I have no faith in this Indian bowling attack
The more I watch one-dayers, the more convinced I am that this is a game that revolves how well a side can force the opponents to be on the defensive. 'Pressure' is the keyword, and it plays an important role no matter what the reputation of a player is.
The obvious game plan is to put up a reasonable score on the board and then try to restrict the other side. It was no different in the second one-day international played at Cuttack, which, in my opinion, is best described as a flop show by the Indians.
Michael Vaughan and Paul Collingwood played excellent cricket. They showed the Indian batsmen the importance of taking quick singles and converting the ones into twos. It was the run out of Vaughan that gave the Indians some respite.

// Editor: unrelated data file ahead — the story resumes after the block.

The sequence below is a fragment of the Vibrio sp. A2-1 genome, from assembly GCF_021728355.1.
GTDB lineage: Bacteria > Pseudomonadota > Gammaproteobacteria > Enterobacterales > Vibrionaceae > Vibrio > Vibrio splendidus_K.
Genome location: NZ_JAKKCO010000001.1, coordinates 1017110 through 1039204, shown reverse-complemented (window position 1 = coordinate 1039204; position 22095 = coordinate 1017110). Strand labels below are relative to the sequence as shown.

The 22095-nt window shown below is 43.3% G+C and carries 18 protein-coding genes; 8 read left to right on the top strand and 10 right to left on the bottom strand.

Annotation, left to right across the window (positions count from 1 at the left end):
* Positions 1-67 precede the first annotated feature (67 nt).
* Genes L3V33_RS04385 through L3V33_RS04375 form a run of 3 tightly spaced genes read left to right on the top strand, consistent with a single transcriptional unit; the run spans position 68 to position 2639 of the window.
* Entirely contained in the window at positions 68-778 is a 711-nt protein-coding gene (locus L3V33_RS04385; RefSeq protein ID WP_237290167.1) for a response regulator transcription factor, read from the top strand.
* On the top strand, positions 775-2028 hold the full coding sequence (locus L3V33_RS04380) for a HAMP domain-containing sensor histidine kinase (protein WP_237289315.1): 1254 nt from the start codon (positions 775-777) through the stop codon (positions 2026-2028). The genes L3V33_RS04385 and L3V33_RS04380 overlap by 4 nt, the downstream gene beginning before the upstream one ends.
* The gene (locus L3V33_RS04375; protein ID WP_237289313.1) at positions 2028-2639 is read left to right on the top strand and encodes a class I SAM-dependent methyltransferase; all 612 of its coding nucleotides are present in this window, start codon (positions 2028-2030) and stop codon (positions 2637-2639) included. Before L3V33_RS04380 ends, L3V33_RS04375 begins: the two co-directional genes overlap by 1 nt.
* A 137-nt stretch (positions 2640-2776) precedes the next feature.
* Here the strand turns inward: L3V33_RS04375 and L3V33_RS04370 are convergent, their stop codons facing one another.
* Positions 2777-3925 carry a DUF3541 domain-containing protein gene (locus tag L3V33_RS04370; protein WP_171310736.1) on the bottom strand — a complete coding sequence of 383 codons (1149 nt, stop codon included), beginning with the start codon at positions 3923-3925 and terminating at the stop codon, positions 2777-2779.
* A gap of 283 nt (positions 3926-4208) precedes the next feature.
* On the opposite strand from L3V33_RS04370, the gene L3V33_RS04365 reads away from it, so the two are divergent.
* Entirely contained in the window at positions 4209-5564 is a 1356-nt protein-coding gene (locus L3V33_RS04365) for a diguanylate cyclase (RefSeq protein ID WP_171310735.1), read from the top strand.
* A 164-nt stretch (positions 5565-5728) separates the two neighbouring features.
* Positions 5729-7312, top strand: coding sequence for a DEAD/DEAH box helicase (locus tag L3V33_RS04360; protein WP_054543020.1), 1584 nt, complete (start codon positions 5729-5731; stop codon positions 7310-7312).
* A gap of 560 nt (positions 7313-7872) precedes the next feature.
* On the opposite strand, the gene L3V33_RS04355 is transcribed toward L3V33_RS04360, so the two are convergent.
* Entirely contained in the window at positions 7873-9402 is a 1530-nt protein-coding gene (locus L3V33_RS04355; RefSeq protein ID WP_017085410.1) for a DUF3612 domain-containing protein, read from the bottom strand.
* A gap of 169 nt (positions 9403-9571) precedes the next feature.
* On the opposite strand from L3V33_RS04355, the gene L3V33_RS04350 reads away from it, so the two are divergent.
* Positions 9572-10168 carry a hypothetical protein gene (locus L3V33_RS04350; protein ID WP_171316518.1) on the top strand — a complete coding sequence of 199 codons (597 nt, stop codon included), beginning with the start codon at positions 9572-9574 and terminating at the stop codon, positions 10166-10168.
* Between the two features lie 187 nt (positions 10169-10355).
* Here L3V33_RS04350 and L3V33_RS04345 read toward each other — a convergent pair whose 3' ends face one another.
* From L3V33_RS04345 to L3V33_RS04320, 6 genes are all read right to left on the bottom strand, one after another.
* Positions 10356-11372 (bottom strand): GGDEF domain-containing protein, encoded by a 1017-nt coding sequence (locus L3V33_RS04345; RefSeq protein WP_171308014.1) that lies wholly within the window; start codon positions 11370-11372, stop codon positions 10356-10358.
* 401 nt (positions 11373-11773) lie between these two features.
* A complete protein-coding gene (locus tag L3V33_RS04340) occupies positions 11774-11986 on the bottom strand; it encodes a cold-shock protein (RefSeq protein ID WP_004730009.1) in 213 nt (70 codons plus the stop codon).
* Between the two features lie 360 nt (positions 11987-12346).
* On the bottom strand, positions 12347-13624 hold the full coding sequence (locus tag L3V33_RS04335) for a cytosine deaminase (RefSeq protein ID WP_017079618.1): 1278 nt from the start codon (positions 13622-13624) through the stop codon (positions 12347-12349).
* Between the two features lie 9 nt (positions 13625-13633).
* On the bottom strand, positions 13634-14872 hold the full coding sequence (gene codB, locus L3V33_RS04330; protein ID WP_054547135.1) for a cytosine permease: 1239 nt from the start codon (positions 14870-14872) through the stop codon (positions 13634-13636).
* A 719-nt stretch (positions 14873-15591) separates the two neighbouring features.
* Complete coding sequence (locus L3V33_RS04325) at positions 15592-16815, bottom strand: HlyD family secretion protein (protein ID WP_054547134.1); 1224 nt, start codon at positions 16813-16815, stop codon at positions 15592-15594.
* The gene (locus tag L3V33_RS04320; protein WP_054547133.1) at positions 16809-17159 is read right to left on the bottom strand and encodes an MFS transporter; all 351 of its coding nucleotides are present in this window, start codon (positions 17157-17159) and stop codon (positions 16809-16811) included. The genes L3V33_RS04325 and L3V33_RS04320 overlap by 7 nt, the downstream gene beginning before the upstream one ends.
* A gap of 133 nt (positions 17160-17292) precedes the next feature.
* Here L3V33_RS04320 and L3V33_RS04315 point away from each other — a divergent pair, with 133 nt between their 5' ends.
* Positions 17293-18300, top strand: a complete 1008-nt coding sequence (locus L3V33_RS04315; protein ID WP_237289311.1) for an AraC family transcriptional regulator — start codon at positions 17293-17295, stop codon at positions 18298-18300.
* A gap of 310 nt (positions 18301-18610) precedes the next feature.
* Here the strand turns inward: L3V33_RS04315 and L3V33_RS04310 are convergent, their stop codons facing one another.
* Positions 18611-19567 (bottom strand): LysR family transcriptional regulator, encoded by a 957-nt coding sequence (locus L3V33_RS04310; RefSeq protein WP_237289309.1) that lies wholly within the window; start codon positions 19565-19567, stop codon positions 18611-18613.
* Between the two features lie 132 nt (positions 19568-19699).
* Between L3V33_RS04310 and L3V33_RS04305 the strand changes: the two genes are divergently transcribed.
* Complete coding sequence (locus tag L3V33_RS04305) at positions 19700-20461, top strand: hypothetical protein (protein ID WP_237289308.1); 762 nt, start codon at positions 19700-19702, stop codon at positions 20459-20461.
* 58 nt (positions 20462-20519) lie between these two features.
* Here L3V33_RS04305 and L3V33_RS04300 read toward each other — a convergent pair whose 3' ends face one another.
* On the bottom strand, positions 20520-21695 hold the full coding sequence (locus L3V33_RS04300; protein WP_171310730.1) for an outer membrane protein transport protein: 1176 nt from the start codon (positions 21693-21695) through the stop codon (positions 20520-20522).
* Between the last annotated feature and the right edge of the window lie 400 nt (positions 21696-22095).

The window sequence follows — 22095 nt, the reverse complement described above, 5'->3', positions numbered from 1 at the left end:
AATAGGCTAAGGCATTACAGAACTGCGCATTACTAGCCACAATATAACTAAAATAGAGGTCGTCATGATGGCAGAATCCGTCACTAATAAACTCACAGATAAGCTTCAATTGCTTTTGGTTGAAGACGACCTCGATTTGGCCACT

The target of 251 runs was never expected to be a tall order for the imposing Indian batting line up. All it needed was for one of the batsmen to play a long innings and India were through. That, however, did not happen, as the three run outs turned out to be crucial in India's defeat.
I have written in previous columns that there is nothing to choose between the two teams. Now that the series is tied at 1-1, the remaining matches are bound to be much closer affairs. I can only wish and hope that the Indian batting comes good sooner than later as I have absolutely no faith in the Indian bowling attack.
Nothing seems to be in sync when India is in the field. If the bowlers have to make an impression, they have to get back to the basics. Ganguly, for his part, must back his bowlers with better field placements. The bowlers, meanwhile, will have to remind themselves that it is important that they bowl on one side of the wicket (and to the field set for them) if they are to reap any rewards at the highest level.
Before ending, I must congratulate the England team for their fine allround display which helped them to pull off a remarkable win on Indian soil.